Short Sellers Can’t Make Up Their Minds on Major Banks

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The financial sector was a major part of the Great Recession, and it has been a major part of the recovery and raging bull market since then. Generally speaking, the major financial institutions in the United States are a good barometer of the current state of U.S. markets.

So when short sellers make a play against these major banks, they are effectively betting for a downturn. Conversely, when they back off they might be expecting a surge. Granted, some plays are directly against individual companies, like we saw with Wells Fargo early in 2017.

The February 15 short interest data have been compared with the previous figures, and short interest moves in these selected bank stocks was mixed.

Bank of America Corp. (NYSE: BAC) saw its short interest rise to 140.76 million shares. The previous level was 132.07 million. Shares were last seen trading at $32.66, in a 52-week range of $22.07 to $32.85.

The number of JPMorgan Chase & Co. (NYSE: JPM) shares short dropped to 30.45 million from the previous level of 31.23 million. Shares recently traded at $118.35, in a 52-week range of $81.64 to $119.33.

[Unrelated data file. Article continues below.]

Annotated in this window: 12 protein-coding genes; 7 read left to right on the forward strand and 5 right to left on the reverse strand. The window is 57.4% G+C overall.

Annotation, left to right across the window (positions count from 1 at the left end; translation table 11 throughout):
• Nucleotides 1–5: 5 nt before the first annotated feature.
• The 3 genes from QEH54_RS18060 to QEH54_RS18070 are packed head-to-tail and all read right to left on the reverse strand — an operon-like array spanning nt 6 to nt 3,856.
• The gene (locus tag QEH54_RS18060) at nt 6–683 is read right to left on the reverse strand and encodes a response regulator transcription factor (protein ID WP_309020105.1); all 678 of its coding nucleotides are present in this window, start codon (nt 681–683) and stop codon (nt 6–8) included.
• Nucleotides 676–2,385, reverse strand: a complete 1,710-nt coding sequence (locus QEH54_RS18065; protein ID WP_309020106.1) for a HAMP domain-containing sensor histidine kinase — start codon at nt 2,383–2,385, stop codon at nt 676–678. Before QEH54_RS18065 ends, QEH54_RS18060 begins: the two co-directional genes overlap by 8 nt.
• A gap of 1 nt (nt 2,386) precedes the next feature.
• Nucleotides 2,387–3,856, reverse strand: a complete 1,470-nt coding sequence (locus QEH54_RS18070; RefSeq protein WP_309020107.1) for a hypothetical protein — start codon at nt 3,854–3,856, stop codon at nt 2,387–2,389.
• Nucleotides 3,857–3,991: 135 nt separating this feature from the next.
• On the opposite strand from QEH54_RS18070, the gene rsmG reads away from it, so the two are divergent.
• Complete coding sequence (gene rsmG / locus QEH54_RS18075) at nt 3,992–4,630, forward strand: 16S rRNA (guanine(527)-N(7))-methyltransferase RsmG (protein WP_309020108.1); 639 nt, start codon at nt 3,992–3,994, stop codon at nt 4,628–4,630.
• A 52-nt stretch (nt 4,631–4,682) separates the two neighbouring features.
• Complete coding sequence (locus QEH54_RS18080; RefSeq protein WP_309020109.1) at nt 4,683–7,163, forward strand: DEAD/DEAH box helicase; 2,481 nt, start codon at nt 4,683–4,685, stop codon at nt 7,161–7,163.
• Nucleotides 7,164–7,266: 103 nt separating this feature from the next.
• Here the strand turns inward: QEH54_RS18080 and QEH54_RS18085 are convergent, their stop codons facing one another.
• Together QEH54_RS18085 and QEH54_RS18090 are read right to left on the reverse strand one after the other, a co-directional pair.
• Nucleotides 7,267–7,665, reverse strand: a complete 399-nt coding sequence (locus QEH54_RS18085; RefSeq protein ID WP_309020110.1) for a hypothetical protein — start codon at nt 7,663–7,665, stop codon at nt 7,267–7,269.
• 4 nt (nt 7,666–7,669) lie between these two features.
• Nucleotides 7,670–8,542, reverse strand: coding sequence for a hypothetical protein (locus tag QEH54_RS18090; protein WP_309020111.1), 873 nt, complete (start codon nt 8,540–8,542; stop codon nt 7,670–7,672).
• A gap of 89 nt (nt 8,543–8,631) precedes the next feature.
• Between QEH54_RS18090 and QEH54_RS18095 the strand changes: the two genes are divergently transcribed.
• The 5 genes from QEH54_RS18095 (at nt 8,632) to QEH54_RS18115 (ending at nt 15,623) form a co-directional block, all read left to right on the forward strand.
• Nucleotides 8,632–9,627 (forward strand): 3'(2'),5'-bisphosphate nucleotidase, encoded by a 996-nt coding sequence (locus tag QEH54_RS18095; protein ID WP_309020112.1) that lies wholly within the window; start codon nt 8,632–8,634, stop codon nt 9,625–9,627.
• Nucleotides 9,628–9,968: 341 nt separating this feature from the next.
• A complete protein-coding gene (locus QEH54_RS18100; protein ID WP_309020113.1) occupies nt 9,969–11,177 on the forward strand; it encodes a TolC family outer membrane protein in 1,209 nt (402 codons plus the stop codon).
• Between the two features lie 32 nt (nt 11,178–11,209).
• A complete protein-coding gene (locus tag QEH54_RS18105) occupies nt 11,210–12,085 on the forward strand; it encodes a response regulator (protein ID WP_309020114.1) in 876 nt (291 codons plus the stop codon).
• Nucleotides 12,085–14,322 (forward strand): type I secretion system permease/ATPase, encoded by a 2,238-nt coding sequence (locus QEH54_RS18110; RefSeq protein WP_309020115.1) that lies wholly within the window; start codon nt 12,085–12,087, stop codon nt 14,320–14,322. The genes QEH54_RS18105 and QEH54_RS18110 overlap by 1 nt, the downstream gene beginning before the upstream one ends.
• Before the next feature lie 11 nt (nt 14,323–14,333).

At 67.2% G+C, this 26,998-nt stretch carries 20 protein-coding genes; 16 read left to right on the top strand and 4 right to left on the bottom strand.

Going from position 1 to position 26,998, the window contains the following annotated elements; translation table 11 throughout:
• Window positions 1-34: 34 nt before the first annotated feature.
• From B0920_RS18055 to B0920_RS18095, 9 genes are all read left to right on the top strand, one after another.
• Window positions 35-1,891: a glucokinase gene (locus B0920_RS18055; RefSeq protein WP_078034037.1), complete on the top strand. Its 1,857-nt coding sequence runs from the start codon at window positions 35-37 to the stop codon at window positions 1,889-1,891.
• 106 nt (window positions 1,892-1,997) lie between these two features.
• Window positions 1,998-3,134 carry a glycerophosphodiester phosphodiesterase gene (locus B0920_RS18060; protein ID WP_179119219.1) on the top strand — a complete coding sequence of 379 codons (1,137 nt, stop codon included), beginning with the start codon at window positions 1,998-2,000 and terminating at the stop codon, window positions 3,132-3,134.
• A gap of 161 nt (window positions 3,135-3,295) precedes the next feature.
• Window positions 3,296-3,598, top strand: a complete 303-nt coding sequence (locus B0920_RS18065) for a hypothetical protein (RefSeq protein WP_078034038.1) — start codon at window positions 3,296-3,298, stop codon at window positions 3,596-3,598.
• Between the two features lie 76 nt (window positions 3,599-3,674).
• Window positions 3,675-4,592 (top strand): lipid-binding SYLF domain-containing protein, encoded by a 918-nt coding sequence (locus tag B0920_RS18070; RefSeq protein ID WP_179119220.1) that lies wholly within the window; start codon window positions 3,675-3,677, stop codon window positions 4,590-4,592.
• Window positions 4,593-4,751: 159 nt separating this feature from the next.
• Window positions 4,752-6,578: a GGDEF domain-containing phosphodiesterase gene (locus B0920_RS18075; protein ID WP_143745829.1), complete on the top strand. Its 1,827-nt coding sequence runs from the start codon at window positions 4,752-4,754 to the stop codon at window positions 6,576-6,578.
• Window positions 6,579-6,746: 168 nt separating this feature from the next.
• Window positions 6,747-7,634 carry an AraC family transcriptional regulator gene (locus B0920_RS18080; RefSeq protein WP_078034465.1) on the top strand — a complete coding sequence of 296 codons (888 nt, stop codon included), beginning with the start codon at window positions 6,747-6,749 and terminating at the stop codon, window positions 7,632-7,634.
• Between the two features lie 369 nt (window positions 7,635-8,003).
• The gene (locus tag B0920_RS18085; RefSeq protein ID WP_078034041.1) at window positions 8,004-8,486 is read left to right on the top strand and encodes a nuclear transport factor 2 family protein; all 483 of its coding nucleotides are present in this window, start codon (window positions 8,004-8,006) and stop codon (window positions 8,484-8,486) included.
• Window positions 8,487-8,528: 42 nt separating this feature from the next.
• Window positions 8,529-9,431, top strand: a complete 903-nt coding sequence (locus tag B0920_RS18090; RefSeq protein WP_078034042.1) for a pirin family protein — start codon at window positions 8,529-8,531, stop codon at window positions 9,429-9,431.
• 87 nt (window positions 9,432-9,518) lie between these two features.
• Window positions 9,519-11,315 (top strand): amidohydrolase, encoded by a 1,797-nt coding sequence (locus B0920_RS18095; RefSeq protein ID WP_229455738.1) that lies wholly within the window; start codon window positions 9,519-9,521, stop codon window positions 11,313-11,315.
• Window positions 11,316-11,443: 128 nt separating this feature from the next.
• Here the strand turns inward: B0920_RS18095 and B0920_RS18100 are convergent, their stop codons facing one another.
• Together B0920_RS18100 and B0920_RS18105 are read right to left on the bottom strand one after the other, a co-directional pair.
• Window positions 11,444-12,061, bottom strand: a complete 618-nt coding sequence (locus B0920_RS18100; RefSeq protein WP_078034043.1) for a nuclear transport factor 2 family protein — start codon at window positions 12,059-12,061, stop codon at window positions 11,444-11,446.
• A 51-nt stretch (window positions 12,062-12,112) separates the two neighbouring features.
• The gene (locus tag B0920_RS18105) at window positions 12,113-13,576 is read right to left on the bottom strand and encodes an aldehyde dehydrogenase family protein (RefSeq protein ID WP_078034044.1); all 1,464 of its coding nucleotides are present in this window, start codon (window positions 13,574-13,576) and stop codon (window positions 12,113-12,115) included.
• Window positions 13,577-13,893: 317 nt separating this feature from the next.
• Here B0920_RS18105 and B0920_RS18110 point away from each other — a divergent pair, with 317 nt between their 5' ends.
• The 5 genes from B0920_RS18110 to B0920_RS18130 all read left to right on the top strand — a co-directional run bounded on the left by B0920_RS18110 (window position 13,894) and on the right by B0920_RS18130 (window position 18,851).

Citigroup Inc. (NYSE: C) short interest decreased to 25.38 million from the previous level of 27.66 million. Shares were trading at $76.87, in a 52-week range of $56.55 to $80.70.

Wells Fargo & Co. (NYSE: WFC) short interest increased to 39.78 million shares from the previous reading of 35.71 million. Shares were trading at $59.63, within a 52-week range of $49.27 to $66.31.

Short interest in Goldman Sachs Group Inc. (NYSE: GS) decreased to 4.93 million shares from the previous 5.25 million. The stock recently traded at $268.86, within a 52-week range of $209.62 to $273.79.

Morgan Stanley (NYSE: MS) short interest for this settlement date increased to 12.28 million shares from the previous 11.84 million. Shares were changing hands at $57.36, in a 52-week range of $40.06 to $58.05.